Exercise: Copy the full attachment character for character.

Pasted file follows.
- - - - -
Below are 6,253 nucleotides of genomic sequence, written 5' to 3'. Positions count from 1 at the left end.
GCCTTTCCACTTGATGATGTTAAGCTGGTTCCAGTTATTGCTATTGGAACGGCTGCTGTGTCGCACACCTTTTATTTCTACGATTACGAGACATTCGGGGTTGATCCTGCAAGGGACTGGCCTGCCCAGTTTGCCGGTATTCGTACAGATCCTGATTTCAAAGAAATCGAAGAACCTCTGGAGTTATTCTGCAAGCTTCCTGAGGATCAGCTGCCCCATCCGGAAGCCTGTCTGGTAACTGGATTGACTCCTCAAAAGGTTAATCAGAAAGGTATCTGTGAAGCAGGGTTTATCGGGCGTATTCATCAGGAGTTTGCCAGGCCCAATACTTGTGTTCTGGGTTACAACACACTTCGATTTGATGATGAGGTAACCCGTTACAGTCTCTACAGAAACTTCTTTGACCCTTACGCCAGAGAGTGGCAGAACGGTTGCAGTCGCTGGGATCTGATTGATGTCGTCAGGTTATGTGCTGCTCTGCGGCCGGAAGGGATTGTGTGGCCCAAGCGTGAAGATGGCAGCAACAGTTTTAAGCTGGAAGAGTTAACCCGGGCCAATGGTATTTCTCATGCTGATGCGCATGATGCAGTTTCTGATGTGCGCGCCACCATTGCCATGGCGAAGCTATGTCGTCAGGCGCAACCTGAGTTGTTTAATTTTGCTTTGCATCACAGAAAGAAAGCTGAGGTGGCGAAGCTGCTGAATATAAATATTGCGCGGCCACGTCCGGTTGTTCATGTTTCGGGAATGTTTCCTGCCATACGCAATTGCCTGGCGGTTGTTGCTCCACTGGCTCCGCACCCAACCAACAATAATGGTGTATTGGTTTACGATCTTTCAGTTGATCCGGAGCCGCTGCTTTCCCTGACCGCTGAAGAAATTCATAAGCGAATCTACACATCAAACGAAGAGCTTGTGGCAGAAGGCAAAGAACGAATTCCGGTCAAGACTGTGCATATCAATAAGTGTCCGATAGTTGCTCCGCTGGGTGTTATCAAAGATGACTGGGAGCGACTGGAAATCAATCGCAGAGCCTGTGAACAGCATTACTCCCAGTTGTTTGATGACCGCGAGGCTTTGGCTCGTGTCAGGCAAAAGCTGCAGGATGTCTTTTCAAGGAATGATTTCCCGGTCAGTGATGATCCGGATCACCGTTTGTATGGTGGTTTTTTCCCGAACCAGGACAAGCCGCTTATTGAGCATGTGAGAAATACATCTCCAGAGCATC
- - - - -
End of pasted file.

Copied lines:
Below are 6,253 nucleotides of genomic sequence, written 5' to 3'. Positions count from 1 at the left end.
GCCTTTCCACTTGATGATGTTAAGCTGGTTCCAGTTATTGCTATTGGAACGGCTGCTGTGTCGCACACCTTTTATTTCTACGATTACGAGACATTCGGGGTTGATCCTGCAAGGGACTGGCCTGCCCAGTTTGCCGGTATTCGTACAGATCCTGATTTCAAAGAAATCGAAGAACCTCTGGAGTTATTCTGCAAGCTTCCTGAGGATCAGCTGCCCCATCCGGAAGCCTGTCTGGTAACTGGATTGACTCCTCAAAAGGTTAATCAGAAAGGTATCTGTGAAGCAGGGTTTATCGGGCGTATTCATCAGGAGTTTGCCAGGCCCAATACTTGTGTTCTGGGTTACAACACACTTCGATTTGATGATGAGGTAACCCGTTACAGTCTCTACAGAAACTTCTTTGACCCTTACGCCAGAGAGTGGCAGAACGGTTGCAGTCGCTGGGATCTGATTGATGTCGTCAGGTTATGTGCTGCTCTGCGGCCGGAAGGGATTGTGTGGCCCAAGCGTGAAGATGGCAGCAACAGTTTTAAGCTGGAAGAGTTAACCCGGGCCAATGGTATTTCTCATGCTGATGCGCATGATGCAGTTTCTGATGTGCGCGCCACCATTGCCATGGCGAAGCTATGTCGTCAGGCGCAACCTGAGTTGTTTAATTTTGCTTTGCATCACAGAAAGAAAGCTGAGGTGGCGAAGCTGCTGAATATAAATATTGCGCGGCCACGTCCGGTTGTTCATGTTTCGGGAATGTTTCCTGCCATACGCAATTGCCTGGCGGTTGTTGCTCCACTGGCTCCGCACCCAACCAACAATAATGGTGTATTGGTTTACGATCTTTCAGTTGATCCGGAGCCGCTGCTTTCCCTGACCGCTGAAGAAATTCATAAGCGAATCTACACATCAAACGAAGAGCTTGTGGCAGAAGGCAAAGAACGAATTCCGGTCAAGACTGTGCATATCAATAAGTGTCCGATAGTTGCTCCGCTGGGTGTTATCAAAGATGACTGGGAGCGACTGGAAATCAATCGCAGAGCCTGTGAACAGCATTACTCCCAGTTGTTTGATGACCGCGAGGCTTTGGCTCGTGTCAGGCAAAAGCTGCAGGATGTCTTTTCAAGGAATGATTTCCCGGTCAGTGATGATCCGGATCACCGTTTGTATGGTGGTTTTTTCCCGAACCAGGACAAGCCGCTTATTGAGCATGTGAGAAATACATCTCCAGAGCATC